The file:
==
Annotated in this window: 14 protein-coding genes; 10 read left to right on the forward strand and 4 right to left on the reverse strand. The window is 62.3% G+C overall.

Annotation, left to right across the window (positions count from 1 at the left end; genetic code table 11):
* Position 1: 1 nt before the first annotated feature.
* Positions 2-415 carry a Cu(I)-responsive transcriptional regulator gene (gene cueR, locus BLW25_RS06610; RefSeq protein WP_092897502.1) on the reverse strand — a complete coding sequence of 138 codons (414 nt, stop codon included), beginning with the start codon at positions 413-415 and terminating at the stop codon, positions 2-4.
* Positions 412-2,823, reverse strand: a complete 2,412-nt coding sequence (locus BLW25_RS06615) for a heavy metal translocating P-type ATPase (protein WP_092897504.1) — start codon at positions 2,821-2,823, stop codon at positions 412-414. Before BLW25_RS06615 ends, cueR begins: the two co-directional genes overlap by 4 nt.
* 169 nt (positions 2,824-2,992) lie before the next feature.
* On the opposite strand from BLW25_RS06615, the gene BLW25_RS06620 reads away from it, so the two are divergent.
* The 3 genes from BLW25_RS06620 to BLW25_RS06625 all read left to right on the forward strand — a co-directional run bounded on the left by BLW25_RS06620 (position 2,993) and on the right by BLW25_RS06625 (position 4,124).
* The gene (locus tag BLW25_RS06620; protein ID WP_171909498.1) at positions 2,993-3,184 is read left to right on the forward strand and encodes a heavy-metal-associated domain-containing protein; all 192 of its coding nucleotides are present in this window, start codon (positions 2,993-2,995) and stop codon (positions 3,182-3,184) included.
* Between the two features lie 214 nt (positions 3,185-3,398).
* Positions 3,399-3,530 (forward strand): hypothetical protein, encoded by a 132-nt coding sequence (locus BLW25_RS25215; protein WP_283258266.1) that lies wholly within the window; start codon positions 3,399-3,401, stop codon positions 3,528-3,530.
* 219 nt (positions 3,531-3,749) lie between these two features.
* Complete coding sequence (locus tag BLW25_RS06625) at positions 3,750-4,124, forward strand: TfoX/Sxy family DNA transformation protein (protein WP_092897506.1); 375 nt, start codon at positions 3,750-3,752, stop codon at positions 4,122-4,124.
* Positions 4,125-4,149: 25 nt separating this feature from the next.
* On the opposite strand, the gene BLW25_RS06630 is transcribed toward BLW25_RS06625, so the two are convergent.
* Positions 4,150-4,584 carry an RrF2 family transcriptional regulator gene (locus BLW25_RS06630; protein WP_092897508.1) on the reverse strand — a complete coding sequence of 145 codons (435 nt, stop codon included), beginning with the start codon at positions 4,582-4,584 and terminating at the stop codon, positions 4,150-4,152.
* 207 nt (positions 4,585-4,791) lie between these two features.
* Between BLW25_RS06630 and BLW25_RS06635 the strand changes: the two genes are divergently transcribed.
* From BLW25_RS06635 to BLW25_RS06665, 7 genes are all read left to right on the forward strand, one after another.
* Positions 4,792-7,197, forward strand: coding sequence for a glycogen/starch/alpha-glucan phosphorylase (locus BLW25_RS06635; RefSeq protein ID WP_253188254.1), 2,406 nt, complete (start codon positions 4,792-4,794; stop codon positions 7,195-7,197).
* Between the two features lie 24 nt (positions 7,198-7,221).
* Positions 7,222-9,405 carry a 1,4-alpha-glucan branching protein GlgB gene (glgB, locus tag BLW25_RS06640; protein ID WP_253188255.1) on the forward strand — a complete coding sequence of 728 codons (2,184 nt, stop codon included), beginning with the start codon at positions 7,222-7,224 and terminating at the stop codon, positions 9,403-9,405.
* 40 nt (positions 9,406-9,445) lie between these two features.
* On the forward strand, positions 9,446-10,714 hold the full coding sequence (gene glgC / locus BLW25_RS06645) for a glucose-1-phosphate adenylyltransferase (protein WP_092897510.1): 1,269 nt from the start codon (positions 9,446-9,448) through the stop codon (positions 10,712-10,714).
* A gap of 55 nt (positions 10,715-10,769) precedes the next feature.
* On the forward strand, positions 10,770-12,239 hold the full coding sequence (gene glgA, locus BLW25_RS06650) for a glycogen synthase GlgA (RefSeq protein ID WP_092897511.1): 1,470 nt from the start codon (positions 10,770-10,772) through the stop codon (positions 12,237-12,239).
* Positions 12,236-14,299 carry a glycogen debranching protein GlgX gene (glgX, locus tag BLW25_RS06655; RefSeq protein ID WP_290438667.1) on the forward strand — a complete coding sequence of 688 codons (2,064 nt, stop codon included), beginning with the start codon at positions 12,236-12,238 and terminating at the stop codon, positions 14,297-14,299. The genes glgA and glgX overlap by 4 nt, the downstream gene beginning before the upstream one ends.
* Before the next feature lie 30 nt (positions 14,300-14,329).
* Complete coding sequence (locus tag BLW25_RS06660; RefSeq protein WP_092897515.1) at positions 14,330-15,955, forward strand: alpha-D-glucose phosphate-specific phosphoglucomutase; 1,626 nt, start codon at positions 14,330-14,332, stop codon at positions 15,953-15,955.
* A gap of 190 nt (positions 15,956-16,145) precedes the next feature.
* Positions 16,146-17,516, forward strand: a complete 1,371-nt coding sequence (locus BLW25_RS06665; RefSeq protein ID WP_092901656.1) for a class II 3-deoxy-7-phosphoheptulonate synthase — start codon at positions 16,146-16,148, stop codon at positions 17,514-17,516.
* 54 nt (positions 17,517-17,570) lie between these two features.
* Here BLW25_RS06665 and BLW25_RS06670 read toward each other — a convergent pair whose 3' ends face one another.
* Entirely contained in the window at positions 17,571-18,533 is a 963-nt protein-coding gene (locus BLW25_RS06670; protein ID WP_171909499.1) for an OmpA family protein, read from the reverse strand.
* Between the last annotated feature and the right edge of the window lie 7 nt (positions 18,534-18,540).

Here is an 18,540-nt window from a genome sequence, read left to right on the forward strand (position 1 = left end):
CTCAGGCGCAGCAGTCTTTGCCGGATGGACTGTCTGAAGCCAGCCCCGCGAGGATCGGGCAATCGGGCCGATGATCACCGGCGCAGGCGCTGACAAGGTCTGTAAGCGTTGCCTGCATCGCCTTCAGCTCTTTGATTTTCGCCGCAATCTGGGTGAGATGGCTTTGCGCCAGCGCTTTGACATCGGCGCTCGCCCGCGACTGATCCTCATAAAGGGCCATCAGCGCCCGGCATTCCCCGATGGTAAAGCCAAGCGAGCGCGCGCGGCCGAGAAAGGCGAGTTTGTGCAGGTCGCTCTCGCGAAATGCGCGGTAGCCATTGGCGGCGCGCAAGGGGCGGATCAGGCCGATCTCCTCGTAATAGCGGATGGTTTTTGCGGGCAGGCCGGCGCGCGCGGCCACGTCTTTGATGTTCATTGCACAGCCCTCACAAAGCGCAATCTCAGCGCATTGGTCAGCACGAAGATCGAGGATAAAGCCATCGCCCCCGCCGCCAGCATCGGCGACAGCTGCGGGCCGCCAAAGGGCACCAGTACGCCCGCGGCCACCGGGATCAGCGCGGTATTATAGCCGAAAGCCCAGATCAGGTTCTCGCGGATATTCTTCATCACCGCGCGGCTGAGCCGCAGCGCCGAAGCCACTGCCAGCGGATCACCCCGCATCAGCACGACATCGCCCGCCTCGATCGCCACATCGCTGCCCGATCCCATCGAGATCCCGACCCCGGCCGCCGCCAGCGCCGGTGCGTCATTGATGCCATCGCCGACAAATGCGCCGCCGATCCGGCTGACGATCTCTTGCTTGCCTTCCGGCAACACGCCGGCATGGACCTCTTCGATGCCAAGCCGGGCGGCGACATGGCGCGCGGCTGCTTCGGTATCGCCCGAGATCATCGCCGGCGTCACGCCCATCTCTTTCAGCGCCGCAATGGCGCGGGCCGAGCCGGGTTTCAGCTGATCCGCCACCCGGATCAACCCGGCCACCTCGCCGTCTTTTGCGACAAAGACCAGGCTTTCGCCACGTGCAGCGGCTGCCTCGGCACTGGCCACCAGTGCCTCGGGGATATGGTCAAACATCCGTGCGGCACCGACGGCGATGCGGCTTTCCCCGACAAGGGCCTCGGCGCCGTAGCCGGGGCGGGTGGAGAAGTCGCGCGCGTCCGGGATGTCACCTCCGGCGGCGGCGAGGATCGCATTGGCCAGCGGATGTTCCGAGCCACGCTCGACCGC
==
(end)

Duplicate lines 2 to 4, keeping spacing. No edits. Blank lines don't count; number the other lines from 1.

Annotation, left to right across the window (positions count from 1 at the left end; genetic code table 11):
* Position 1: 1 nt before the first annotated feature.
* Positions 2-415 carry a Cu(I)-responsive transcriptional regulator gene (gene cueR, locus BLW25_RS06610; RefSeq protein WP_092897502.1) on the reverse strand — a complete coding sequence of 138 codons (414 nt, stop codon included), beginning with the start codon at positions 413-415 and terminating at the stop codon, positions 2-4.